Machine Head frontman Rob Flynn told Kerrang! that he wrote three entirely different versions of this song. "I wrote one about the Newtown (school) shooting. That really affected me, that whole story. But they were scrapped. Then I wrote another about something else – and that didn't make it on the record. So the song is about the (Charles) Manson murders. I had read a lot of books on this whole thing when I was my 20s, and I'd watched all the movies, so I knew the subject well. It's obviously horrific and tragic: but it's also fascinating. He wasn't even a man who did these murders– he got other people to do them."
"I remember speaking to (drummer) Dave (Maclean), and he'd just seen a new documentary about it," he continued. "So I just started writing the lyrics."
"Of the three (lyric versions) I'd written, I didn't necessarily think this was the right one for the song," Flynn added. "But when I heard them back with the music, I knew it was working."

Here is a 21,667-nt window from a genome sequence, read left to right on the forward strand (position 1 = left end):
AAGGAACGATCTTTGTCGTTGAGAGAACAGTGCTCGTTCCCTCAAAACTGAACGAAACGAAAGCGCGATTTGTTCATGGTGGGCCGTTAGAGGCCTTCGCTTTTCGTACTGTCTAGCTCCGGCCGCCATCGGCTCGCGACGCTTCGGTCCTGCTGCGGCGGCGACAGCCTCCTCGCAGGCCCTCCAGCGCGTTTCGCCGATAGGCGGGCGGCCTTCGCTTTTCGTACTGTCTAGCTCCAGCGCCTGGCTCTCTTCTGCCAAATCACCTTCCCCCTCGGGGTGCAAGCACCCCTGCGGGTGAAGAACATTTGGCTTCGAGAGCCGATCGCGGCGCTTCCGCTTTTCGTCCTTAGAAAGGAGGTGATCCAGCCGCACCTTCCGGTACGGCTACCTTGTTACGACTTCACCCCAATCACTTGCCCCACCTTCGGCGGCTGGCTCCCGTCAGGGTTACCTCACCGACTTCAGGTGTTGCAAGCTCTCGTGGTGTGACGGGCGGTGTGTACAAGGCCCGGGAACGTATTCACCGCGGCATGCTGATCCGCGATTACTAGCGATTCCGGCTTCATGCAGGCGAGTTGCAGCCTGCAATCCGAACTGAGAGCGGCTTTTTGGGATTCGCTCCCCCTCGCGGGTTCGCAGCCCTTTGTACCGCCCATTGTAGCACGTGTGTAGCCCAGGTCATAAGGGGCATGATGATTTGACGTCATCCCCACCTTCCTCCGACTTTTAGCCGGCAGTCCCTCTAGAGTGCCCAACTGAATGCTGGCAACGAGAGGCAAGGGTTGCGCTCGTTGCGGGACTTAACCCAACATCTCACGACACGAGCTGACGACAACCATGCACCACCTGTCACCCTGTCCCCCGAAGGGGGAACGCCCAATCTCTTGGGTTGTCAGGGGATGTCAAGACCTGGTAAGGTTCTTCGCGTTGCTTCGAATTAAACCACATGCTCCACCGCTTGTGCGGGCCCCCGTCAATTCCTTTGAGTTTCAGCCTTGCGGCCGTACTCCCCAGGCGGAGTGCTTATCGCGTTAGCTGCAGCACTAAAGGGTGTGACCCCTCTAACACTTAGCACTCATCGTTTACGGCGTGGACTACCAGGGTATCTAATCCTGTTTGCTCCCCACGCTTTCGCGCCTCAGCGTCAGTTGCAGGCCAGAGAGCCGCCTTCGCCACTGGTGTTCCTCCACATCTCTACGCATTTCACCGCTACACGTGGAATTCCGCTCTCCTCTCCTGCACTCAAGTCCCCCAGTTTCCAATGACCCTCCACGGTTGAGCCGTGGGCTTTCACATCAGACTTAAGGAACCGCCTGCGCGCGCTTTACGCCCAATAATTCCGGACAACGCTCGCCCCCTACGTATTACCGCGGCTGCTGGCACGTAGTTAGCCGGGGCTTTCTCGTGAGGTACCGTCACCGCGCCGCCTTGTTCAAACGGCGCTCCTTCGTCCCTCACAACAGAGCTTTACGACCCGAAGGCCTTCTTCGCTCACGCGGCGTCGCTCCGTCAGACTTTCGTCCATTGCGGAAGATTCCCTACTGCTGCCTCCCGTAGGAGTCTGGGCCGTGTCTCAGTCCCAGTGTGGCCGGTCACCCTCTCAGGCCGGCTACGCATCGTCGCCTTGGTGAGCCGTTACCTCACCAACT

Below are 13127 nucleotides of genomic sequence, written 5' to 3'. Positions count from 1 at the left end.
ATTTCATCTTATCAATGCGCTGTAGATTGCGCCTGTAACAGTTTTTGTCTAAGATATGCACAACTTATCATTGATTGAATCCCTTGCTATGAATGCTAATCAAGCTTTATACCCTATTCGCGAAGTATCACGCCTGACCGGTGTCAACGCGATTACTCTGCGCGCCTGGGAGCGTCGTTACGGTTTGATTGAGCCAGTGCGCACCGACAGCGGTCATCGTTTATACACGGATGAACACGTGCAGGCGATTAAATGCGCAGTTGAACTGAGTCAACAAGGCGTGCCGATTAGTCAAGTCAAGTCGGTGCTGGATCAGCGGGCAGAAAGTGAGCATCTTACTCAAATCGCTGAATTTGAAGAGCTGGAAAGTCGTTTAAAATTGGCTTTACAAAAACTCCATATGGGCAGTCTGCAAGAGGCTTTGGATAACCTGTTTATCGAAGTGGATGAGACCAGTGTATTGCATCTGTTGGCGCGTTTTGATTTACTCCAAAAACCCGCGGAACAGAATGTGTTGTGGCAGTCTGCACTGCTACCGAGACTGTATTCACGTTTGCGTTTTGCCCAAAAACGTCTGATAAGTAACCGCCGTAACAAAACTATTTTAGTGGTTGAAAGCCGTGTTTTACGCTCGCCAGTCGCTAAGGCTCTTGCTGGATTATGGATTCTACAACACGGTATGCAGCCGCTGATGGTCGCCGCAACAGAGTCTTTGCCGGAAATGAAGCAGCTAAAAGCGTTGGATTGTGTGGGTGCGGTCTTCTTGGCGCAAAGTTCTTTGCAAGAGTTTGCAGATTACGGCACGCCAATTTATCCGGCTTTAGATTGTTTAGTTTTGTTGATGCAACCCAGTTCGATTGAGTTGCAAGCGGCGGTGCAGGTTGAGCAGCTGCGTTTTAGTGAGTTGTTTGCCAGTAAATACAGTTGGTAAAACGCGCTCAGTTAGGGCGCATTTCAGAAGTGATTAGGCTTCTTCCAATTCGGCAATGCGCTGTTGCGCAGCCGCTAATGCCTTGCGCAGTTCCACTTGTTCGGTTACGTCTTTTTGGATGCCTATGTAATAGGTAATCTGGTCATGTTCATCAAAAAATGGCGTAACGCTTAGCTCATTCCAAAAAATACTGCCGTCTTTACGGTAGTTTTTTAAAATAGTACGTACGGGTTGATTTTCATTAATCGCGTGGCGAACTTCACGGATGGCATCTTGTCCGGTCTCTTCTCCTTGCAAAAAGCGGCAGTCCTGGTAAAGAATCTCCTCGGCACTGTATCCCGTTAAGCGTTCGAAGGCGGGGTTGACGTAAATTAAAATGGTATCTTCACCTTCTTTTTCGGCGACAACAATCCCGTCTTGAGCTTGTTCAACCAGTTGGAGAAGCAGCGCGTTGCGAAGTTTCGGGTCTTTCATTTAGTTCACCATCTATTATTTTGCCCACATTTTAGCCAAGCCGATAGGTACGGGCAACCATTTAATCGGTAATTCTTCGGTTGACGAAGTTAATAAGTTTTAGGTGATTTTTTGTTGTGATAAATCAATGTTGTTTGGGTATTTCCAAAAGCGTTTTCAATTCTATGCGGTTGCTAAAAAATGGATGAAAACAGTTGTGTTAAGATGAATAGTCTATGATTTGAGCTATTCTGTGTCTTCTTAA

The Night of the Long Knives is a descriptive phrase that was applied to the night of June 30, 1934 when Hitler, assisted by Himmler's SS, carried out a series of political murders. Many of those killed were leaders of the SA, the paramilitary Brownshirts.
The term has its antecedents. The apocryphal treacherous killing of native British chieftains by Anglo-Saxon mercenaries on Salisbury Plain in AD 472 was named "The Treachery of the Long Knives" by Geoffrey of Monmouth and became a prominent symbol of Saxon betrayal.
The term Night of the Long Knives is now applied to any treacherous massacre or betrayal.
His keyboard work helped define the Muscle Shoals sound and make him an integral part of many Neil Young recordings. Spooner is also an accomplished songwriter, whose hits include "I'm Your Puppet" and "Cry Like A Baby."